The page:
[Clayart] fast firing protocol

Vince Pitelka vpitelka at dtccom.net
Tue Oct 4 16:46:51 EDT 2016


Jonathan Byler wrote: 
"I have found that I get my most even firings by pre-heating/candling overnight at about 200-500F with just the pilots and the damper almost all the way in to encourage the gases to stay in and do their job.  I run the blowers at a relatively low speed on the main burners (but no gas to them) when pre-heating also to help the heat move around in the kiln.  This, combined with the mostly closed damper makes things very even at the start of the firing."  

Hi Jonathan - 
We have always done a similar overnight preheat, but with the main burners on very low, and the damper closed enough to create a bit of back-pressure.  In the morning we crank up the burners and adjust the damper to maintain back-pressure, and we hit body reduction in about an hour with temperatures pretty even.  We can finish the firing by mid-afternoon, whereas if we started the firing in the morning we'd still be firing at 6:00.  So part of it is convenience, but I also believe that starting cold and cranking the kiln up high is bad for the kiln and will result in quicker structural failure.  That may be part of the reason why the 45-cubic-foot IFB downdraft I built almost 23 years ago is still plugging away.
- Vince

Vince Pitelka
Appalachian Center for Craft
Tennessee Tech University
vpitelka at dtccom.net  
https://sites.tntech.edu/wpitelka/
 


-----Original Message-----
From: Clayart [mailto:clayart-bounces at lists.clayartworld.com] On Behalf Of jonathan byler
Sent: Monday, October 3, 2016 4:25 PM
To: Clayart international pottery discussion forum <clayart at lists.clayartworld.com>
Subject: Re: [Clayart] fast firing protocol


I used to do the full blast turn-on procedure, but the kiln climbs between 800 and 1000F an hour for the first hour or so even on a lower setting, so I don’t dump in the heat so fast at the beginning anymore.  The kiln also fires more evenly when I’ve started a bit slower.  Firings are done in 8-10 hours to ^10, depending on who stacked the kiln, and how much work is in there.  I am at 1750F or so when I start reduction with 3-4 hours, and button everything up 5-6 hours later.  We got it all done once in 7-1/2 hours, but that is a rarity.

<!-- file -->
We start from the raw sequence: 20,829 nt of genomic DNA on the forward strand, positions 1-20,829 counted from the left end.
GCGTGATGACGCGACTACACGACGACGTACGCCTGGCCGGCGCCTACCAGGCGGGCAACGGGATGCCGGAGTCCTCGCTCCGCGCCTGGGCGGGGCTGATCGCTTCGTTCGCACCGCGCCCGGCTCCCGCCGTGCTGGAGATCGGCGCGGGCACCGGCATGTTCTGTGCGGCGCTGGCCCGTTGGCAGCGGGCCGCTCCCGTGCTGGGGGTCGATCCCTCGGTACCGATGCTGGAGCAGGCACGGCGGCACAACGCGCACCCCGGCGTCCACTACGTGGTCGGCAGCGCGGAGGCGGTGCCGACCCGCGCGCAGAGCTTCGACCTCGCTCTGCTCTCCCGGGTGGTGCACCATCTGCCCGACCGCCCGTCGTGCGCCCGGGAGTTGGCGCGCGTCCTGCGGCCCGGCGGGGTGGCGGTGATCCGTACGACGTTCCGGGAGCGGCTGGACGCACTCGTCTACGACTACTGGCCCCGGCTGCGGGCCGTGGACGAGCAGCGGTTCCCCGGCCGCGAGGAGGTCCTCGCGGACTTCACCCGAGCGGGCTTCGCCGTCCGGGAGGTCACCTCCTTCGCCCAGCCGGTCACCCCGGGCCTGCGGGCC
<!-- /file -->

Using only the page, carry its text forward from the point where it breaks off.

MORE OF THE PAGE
As with Mel, I tend to peak on the gas pressure relatively early in the firing, and am mostly turning it down from there.

Every kiln is a little different, and they all need to be fired the way that works best for that kiln.  YMMV.  Have fun.  Learn something.  Have fun learning something, and make more pots!

-jb


> On Oct 3, 2016, at 7:56 AM, mel jacobson <melpots2 at VISI.COM> wrote:
> 
> again:
> 
> pre heating your kiln to a rather high temp, like 1200F over night 
> does nothing for your kiln.
> in fact, it destroys the insulating value of your brick.
> 
> if your kiln is hot on the outside after pre/heat then you have wasted the thermal quality of the brick.
> 
> what i suggest is:  use a strong pilot flame and bring your kiln up to 
> under 400F over night.  (auto shut offs or baso valves are pretty important if you do this.) it will warm your shelves, melt the wax etc. and only the inside face of your kiln is warm. the pots are now warm and ready for firing.
> 
> i turn my kiln to high right off the bat.  as i fire, the pressure is turned down.  in fact i have almost no gas pressure at cone 11.
> 
> now you have the famous dance.  gas pressure, back pressure, damper 
> settings for reduction and then a down fire protocol for crystals and copper red.
> each potter will figure out what works for them.
> 
> this system assures you a fine use of fuel, you fire faster without harming your pots or kiln.
> in many cases you will get a color or surface shift...and make sure you chart what you do.
> 
> there are many potters that are using this system with great affect.  and, it does save fuel. and if you use blue flame and modest reduction it is even better.  color becomes more viable.
> mel
> 






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